What Will DC Consider To Be “Essential Health Benefits?” And a DC Council Legislative Update!
Implementation of the Affordable Care Act—otherwise known as Obamacare—is fully underway in the District, which means there are a lot of important decisions to be made. One of those is what to include as “Essential Health Benefits,” the minimum floor of services that will be provided by almost all health insurance plans sold within the District. The committee charged with coming up with a proposal is considering the issue right now, and the deadline for the public to comment on the proposed plan is this Friday.
Time is of the essence, because federal health reform will take full effect starting in January 2014. While the speed and breadth of changes may be overwhelming, the importance of deciding what will be considered essential health benefits cannot be understated.
Basically, the District can model or benchmark its essential health benefits coverage with a health plan of its choice, but that plan must cover ten categories of service as outlined in the Affordable Care Act.
After comparing ten typical plans already offered by employers in the city, the District has proposed to use the CareFirst Blue Preferred Option One as its benchmark. However, he plan does not cover pediatric oral/vision care and adult habilitative services, which are mandated by the Affordable Care Act. To address this, the District is proposing to use the Federal Employee Dental and Vision Insurance Plan as the benchmark for oral/vision services. As it stands right now, it is unclear how DC will set a benchmark for adult habilitative services – which includes speech therapy and other services for adults who lack basic motor skills and functions.
The full proposal is currently available for public comment. To comment on the essential health benefits proposal, submit comments and questions to Brendan Rose at email@example.com. The public comment period ends this Friday, September 28th at 5:00 PM.
There are various issues to consider. One big concern is whether any gaps exist in services covered by the benchmark, such as whether the plan would cover medical equipment, devices, and prescription drugs. Another issue might revolve around possible restrictions in the benchmark plan. For example, CareFirst benchmark plan includes limits on duration for certain services –caps on visits or days receiving care – and the ages at which some services are available. Such limits are allowable so long as they are not discriminatory in any way and comply with mental health parity law.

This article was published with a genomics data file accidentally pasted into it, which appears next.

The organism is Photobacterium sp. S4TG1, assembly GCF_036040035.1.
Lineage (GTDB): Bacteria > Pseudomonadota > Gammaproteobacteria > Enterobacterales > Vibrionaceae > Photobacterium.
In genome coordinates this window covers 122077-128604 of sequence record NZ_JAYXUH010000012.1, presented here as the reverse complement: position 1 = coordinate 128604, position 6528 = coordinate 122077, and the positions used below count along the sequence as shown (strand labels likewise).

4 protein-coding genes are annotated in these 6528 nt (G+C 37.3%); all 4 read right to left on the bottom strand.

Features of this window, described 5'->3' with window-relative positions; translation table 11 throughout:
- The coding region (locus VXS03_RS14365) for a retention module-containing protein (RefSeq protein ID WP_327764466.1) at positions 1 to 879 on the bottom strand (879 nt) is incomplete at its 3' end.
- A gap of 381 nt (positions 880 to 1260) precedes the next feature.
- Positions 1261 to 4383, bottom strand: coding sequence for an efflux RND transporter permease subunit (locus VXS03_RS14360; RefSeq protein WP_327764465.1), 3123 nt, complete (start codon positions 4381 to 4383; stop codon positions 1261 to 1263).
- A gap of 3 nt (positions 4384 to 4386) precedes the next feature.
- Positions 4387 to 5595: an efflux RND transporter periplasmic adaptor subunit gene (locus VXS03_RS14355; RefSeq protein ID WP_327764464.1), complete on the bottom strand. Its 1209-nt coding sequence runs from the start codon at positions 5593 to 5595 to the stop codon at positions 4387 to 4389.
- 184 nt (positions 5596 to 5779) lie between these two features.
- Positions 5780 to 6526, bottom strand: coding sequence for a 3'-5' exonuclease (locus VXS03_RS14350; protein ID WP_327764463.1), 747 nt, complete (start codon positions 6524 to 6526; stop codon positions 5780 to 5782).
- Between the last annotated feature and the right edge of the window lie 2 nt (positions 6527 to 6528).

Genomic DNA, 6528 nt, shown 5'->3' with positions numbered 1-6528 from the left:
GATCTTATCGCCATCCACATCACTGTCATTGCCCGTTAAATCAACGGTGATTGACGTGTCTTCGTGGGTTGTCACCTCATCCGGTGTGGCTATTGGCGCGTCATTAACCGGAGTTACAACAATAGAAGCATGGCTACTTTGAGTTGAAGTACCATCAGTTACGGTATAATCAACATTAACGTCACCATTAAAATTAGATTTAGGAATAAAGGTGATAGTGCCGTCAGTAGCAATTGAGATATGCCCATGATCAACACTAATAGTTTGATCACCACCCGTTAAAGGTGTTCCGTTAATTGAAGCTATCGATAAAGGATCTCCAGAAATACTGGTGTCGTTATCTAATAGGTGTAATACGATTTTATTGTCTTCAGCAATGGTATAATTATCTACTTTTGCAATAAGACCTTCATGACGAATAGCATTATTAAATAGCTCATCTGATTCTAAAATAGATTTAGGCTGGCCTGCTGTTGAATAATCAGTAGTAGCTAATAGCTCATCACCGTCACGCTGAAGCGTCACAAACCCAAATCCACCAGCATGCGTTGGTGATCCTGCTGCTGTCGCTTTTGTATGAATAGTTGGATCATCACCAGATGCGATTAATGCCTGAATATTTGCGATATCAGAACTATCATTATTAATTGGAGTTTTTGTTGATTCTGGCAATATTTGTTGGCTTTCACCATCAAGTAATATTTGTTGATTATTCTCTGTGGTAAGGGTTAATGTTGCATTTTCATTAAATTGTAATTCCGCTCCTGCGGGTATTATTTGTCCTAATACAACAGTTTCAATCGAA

Again, the deadline to comment is Friday at 5 p.m.
Now for the legislative update: The DC Council made two good decisions last week.
By an 11 to 1 vote, the Council removed a controversial provision from the “Technology Sector Enhancement Act,” which would have made the tax rate for tech investors the lowest income tax rate in the city. Instead, the Council decided to send the issue to the Tax Revision Commission for review. DCFPI thanks the many residents who contacted the Council on the issue, Ward 4 Councilmember Muriel Bowser for speaking against the provision in committee and helping persuade her colleagues to remove it from the bill, and Ward 2 Councilmember Jack Evans for introducing the amendment to strike the tax cut from the bill.
Also, the Council made the right move in passing a bill last week to delay for six months looming benefit cuts for more than 6,000 families who receive Temporary Assistance for Needy Families (TANF). Without action, these families would have seen a 25 percent benefit reduction next month, before they had a chance to access the District’s new, improved TANF employment services. Unfortunately, however, the newly identified funding is not enough to protect particularly vulnerable families who need more time to deal with serious issues that interfere with their ability to work, such as domestic violence or the care for an ill child.
Committee on Human Services Chairman Jim Graham and At-Large Councilmember Michael Brown worked with the mayor’s office to find funding to forestall the cuts. We urge Mayor Gray and the Council to work together to identify the additional $5.8 million to forestall benefit cuts for one full year and to maintain benefits for particularly vulnerable families. By working together, we can keep families on a path of progress and independence.